Sun Sparks New Mobile Java Services

Java steward Sun Microsystems has announced a major upgrade to its Java-based mobile gadget services to accommodate what the company describes as more than 1.5 billion devices that run the popular programming language.

On Monday, the company said Java is gaining traction in the enterprise among mobile operators, device makers, application developers and content providers who realize the financial opportunities inherent in wireless data services powered by Java.

Currently, Java is used to power a wide array of devices and functions, such as identity cards, mobile gaming, printers, Web cams, telematics, desktops, servers, and even navigation controls for NASA’s Mars Rover.

Sun is using the opening of the 3GSM World Congress wireless show in Cannes, France to announce software, services, as well as programs and customer wins
to help looking to curry favor with customers who might be inclined to
employ Microsoft’s .NET-based offerings in their mobile products.

Calling Java’s momentum “unstoppable,” Juan Dewar, senior director of
product marketing in the Consumer Mobile Systems Group at Sun, said Sun
released Java for Smartphone HotSpot Implementation and J2ME Web services to
allow mobile data services that integrate with Web services, which are
considered a key driver of handheld device adoption for business and
personal use.

Dewar said an implementation of J2ME, Java for Smartphones HI supports rich
multimedia, messaging, and Web services. It has been licensed by several
major manufacturers and is expected to ship in Java-based devices by late
2004 and early 2005.

The J2ME Web Services (JSR 172) API is compliant with
specifications from the Web Services Interoperability (WS-I) organization
and allows smart phones and handheld computers to connect to Web services
using XML and SOAP protocols. J2ME Web Services
is available through Java for Smartphones HI and J2ME Wireless Toolkit.

John Jackson, analyst with the wireless technologies practice at The Yankee
Group, said the new offerings were important and was particularly supportive
of the new Web services API.

“I think what you’re seeing here is very significant,” Jackson told “A lot of thought, effort and work has gone into
improving the Java ecosystem. The first go around for J2ME had promise, but
this time Sun is supplying multiple pieces of the puzzle and bootstrapping
the ecosystem by providing guidance for mobile operators, content providers
and developers.”

Dewar also discussed new mobile operator offerings to cut costs and boost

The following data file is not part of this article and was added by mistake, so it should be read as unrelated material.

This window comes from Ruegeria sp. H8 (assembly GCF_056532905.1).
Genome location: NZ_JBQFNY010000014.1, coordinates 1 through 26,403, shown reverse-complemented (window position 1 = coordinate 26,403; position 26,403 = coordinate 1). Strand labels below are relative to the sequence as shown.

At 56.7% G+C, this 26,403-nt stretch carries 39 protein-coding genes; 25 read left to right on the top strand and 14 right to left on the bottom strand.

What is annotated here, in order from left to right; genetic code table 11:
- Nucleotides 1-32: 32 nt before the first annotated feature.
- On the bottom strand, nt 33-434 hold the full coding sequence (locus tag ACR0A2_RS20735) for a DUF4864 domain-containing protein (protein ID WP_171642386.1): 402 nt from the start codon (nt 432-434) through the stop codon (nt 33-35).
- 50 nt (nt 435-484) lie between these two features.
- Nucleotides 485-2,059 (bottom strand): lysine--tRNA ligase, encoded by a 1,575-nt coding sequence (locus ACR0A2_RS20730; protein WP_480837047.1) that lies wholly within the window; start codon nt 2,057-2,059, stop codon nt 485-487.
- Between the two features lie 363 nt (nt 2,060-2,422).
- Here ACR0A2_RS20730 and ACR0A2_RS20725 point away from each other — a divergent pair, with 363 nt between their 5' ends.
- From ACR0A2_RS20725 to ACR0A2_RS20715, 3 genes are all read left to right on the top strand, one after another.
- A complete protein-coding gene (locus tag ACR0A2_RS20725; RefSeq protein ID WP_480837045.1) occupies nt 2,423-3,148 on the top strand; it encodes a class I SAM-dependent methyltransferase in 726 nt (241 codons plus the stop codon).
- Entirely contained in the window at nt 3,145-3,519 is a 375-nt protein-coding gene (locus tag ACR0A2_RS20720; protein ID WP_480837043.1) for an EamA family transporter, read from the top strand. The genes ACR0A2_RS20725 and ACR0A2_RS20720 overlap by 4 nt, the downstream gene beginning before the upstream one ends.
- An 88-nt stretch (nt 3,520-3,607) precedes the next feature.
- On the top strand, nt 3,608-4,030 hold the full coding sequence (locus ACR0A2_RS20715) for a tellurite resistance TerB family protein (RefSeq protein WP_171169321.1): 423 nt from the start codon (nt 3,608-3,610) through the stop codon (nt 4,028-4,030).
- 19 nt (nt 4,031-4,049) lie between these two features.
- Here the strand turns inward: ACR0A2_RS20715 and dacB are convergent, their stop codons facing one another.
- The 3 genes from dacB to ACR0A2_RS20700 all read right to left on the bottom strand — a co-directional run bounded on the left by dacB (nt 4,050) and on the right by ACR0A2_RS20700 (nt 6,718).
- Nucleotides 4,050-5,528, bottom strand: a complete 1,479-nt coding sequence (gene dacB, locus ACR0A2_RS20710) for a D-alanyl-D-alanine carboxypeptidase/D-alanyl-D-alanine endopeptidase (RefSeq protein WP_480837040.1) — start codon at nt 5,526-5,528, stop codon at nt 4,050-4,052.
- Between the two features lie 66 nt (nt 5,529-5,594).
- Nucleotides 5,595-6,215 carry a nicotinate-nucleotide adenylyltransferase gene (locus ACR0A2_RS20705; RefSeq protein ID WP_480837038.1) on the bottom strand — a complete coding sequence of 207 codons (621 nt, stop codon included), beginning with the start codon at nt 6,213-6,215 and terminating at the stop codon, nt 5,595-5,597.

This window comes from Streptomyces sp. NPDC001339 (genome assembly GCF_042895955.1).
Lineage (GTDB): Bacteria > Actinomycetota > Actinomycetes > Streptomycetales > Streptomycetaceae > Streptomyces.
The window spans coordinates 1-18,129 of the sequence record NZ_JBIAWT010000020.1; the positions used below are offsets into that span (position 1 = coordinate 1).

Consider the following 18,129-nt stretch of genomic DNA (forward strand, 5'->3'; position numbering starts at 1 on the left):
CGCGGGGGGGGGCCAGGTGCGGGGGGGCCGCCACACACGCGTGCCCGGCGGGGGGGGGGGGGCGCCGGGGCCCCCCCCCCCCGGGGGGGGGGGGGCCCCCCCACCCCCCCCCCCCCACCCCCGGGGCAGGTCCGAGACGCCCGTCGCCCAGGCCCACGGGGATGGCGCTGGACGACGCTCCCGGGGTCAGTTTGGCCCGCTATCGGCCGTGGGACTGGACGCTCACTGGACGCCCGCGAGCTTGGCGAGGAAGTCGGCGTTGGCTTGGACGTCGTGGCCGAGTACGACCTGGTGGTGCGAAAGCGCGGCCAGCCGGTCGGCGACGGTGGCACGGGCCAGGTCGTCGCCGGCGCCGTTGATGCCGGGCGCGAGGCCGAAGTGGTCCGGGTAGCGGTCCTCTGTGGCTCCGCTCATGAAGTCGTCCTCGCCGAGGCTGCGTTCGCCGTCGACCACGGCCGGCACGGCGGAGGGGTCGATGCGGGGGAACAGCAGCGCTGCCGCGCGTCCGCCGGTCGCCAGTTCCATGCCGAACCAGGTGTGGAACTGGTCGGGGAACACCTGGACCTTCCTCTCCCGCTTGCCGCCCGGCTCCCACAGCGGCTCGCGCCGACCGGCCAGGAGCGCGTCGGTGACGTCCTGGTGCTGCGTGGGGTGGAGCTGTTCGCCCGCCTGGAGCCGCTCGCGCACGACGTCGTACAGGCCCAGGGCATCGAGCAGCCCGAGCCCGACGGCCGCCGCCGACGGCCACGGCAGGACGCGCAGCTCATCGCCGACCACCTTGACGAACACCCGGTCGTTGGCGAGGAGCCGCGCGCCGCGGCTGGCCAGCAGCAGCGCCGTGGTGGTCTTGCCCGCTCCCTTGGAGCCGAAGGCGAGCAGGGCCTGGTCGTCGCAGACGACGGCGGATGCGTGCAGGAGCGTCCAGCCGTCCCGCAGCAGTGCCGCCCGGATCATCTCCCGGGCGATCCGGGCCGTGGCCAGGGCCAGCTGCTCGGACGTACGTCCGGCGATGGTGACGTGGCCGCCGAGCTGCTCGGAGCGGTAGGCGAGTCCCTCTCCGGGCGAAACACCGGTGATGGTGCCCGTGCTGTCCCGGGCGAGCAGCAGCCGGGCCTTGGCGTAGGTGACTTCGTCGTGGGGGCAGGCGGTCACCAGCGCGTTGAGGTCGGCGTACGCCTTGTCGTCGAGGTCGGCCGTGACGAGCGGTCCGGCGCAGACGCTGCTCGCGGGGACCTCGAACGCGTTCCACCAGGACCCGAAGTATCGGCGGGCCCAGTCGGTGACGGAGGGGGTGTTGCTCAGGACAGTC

profits, including Java Enterprise System with support for the Liberty Alliance Phase 2 federated identity specification. The new Sun Java System Content Delivery Server 4.0 support for premium SMS so operators can sell content to unregistered users. The server includes “Send to a Friend” features, couponing, content bundling, and subscriber tracking and reporting capabilities.

Dewar also said the National Aeronautic and Science Administration (NASA) and the government of Thailand are currently using Java digital identity smart cards.

NASA will issue a Java “One NASA” smart card to make security management easier by consolidating employee and contractor access cards into a single card for entry to NASA centers and systems. NASA expects to ultimately deploy more than 100,000 smart cards by the end of 2005.

The government of Thailand will begin issuing the first of 62 million Java smart cards to citizens and government representatives in April 2004. Users’ personal identification information will be stored on the cards, so citizens will be able to connect to government services at kiosks and through smart card readers in desktop computers nationwide.

Also at 3GSM this week, Sun will join Motorola, Nokia, Siemens, Sony
Ericsson to launch the ““Java
program to provide a unified process for the testing and certification of Java applications for mobile handsets.

The program is designed to reduce development costs of mobile Java service and usher them to the market. Developers can access a pool of wireless Java applications to produce games, movie guides and video news clips.

Jackson said Sun has to take steps to drive development and pointed to Sun’s refreshed wireless options, as well as the Java Verified program, he said has the potential to radically simplify the landscape for developers. Still, there are no sure bets in this climate.

“It’s still not clear what operators’ attitudes toward Java Verified would be but it’s a big hurdle that’s being addressed here,” Jackson said.

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